Volume 10 Issue 6
What Do I Do With These? Part II
© by Tax & Business Professionals
In our previous issue, we talked about what to do if you are not a whiz at
estate planning and a client asks you to examine his Will and Trust. We focused on two of
the three channels through which the assets of a decedent pass to others.
As we indicated in concluding Part 1, Paul Maloney, CPA, of Abington,
Massachusetts, had two sets of Wills and Trusts from two law firms in the Boston area. The
lawyers were each alleging that the documents prepared by the "other" law firm
were lacking in some material respect. Paul turned to The Tax and Business Professionals
for an independent opinion in a very confusing situation and we assisted him.
This newsletter will focus on Trusts, the third channel through which a
decedent's assets pass to others.
What is a Trust and How Can it Benefit a Client?
Trusts, like corporations, partnerships, and limited liability companies, are
figments of the imagination, so to speak. They can also survive the death of the creator
of the Trust, often called a Grantor, Settlor, or Trustor. All Trusts have at least three
players: (1) the Grantor - the creator, (2) a Trustee that performs fiduciary duties, and
(3) the Beneficiary who receives the benefits or assets of the Trust.
A Trust created while the Grantor is alive is called a Living or Inter Vivos
(Latin for Living) Trust. Trusts can also be created in Wills. This type of Trust is
called a Testamentary Trust. In Paul Maloney's situation, mentioned earlier, one set of
Trusts was Inter Vivos Trusts, the other set was Testamentary (in a Will). This
precipitated adverse comments from the opposing attorney who did not draft Testamentary
Some estate planners don't like Testamentary Trusts because Wills, by
definition, can never be effective until death. Thus Trusts created by a Will cannot be
funded during life, and the assets that eventually go into the Testamentary Trust must
first go through probate.
There are some other weaknesses of Testamentary Trusts. What is the most likely
thing to happen to an elderly person before death? Incapacity. While living trusts can be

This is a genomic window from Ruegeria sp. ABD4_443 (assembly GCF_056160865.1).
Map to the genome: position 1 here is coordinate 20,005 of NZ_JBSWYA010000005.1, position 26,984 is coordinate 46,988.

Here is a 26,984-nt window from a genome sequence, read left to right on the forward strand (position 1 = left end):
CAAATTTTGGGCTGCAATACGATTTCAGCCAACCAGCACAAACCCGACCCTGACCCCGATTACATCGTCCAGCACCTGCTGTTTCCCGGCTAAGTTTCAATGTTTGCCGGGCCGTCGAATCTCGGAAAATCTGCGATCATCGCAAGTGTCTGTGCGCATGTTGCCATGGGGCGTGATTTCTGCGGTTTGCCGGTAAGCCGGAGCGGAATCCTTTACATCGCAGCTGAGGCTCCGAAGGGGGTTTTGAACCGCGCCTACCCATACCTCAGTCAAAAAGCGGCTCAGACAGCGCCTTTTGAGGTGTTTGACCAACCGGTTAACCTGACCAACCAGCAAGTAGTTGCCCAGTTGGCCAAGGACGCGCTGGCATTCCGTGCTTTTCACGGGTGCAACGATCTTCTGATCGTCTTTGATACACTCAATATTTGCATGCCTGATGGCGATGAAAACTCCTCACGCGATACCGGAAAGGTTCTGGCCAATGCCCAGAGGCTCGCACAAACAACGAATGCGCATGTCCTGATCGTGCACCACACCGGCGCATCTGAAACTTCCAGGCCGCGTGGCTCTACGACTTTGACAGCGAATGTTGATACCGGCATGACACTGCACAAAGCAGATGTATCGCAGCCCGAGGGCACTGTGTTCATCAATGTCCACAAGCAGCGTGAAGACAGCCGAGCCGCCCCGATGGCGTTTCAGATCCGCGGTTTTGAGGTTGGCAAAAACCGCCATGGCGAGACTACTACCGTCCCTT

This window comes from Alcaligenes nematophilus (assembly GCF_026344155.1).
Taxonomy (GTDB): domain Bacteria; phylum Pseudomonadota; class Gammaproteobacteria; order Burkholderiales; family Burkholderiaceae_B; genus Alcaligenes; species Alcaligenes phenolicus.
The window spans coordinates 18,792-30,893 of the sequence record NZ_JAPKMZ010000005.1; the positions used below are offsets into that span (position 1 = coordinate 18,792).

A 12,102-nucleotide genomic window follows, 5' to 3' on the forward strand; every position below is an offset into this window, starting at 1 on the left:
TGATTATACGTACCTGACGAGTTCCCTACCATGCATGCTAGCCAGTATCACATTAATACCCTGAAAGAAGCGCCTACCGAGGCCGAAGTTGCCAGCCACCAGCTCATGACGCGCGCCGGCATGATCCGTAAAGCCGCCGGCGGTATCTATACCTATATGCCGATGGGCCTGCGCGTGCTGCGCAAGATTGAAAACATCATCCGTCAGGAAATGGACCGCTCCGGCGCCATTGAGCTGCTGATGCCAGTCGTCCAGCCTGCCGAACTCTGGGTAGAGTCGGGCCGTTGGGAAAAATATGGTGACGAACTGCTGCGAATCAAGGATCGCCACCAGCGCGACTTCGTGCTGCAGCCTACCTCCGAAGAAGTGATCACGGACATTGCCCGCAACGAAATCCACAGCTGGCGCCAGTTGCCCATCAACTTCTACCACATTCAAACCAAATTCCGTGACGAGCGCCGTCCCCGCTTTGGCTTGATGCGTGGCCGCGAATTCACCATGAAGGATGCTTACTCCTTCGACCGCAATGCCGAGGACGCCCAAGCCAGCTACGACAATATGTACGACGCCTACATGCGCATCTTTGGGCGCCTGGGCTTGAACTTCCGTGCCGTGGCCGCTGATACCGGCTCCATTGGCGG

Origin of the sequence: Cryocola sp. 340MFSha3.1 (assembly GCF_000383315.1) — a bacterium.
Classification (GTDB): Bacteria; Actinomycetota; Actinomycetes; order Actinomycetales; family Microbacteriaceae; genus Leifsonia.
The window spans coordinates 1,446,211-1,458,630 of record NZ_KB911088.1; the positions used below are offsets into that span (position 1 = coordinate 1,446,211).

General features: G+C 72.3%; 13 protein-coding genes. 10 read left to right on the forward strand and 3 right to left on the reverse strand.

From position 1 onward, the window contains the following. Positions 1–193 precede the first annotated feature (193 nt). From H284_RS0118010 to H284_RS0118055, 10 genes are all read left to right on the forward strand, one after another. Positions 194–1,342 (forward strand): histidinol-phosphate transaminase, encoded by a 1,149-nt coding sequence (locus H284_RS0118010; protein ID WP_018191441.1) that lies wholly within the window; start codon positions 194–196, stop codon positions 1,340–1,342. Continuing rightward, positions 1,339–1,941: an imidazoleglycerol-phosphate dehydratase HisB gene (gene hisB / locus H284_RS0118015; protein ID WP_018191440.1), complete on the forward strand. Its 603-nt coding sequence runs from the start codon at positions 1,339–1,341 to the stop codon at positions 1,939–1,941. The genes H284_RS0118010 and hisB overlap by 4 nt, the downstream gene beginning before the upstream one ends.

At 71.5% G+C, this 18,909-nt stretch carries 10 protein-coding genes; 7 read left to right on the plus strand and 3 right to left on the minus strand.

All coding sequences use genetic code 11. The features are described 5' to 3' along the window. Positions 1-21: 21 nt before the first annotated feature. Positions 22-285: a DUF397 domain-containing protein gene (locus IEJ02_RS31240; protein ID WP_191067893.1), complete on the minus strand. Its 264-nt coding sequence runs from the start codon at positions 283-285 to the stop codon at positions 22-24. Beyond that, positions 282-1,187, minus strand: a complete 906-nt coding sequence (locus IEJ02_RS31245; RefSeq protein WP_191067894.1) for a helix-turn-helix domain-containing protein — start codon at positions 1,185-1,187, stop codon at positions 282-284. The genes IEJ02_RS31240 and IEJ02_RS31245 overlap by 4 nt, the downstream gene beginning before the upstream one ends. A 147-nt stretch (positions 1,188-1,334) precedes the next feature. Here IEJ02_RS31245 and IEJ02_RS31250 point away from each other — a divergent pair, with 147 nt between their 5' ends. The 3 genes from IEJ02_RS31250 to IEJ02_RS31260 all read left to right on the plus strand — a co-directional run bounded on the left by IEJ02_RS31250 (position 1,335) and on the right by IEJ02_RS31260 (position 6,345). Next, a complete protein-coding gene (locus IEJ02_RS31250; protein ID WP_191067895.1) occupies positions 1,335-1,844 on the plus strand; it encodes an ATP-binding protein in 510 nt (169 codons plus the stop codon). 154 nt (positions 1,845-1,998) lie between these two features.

very useful in that situation, Trust provisions in a Will are of no help in such a
situation While it would be unreasonable to categorically condemn Testamentary Trusts,
they do have some limitations.
Effective During Life
As the name implies, Revocable Living Trusts (Inter Vivos) are created during
life and are changeable or revocable. Most importantly, they can be funded during life and
are effective immediately. The ability of Living Trusts to act now, rather than at death,
creates some practical advantages. If the Grantor is incapacitated, elderly, or simply
wants to turn management of Trust assets to a younger generation or a financial
consultant, the Grantor can do so. Revocable Living Trusts afford the Grantor the ability
to stop being the Trustee at any time.
In most revocable trusts, the Grantor usually performs (but is not required to
perform) all three of the roles (Grantor, Trustee, and Beneficiary) while he or she is
capable. Because most Revocable Living Trusts are designed to avoid probate and reduce
estate taxes (in larger estates), these objectives can be met if the Grantor remains
Trustee and Beneficiary until death. Moreover, most Grantors want to control the Trust
assets and benefits (income) from them while they are of sound mind and body.
After the death of the Grantor, obviously the Grantor can't be the Trustee, nor
should the estate of the Grantor be a beneficiary of the Trust. This is when Successor
Trustees and Beneficiaries come into the picture.
Why Trusts are Lengthy Documents
Some professionals and clients recoil, in disbelief at the length of Trust
documents. When a Trust is executed, no one knows how long the Grantor will live, or if
the spouse and children will survive the Grantor. Covering the range of possibilities and
having effective Trust provisions for grandchildren of the Grantor requires a few sheets
of paper. Many Trusts are 20 or more pages because the range of what ifs is extensive.
Who should take over when a Grantor dies or becomes disabled? The surviving
spouse and an adult child, two or more adult children, a family friend, a trust company,
and a trust company in combination with a family member, are some of the choices. The
choice of successors is not endless, but it is quite broad. There are some caveats. While
the surviving spouse, alone, can be the sole successor Trustee, such a choice is usually
ill founded, in part because the surviving spouse is usually close in age to the Grantor
and may be losing some abilities. For this reason, having an adult child or a trust
company involved, seems to make sense.
Many trust companies prefer to be the Sole Successor Trustee, but there are
problems with such an arrangement. With the advent of megabanks, the trust departments of
many of them have been centralized and are often nowhere near the family of the Grantor.
Communications and continuity can be problems. It usually is advisable, therefore, to have
a family member as a Co-Trustee with the trust company.
Next issue, Part Ill of this series, will deal with Trusts and the distribution
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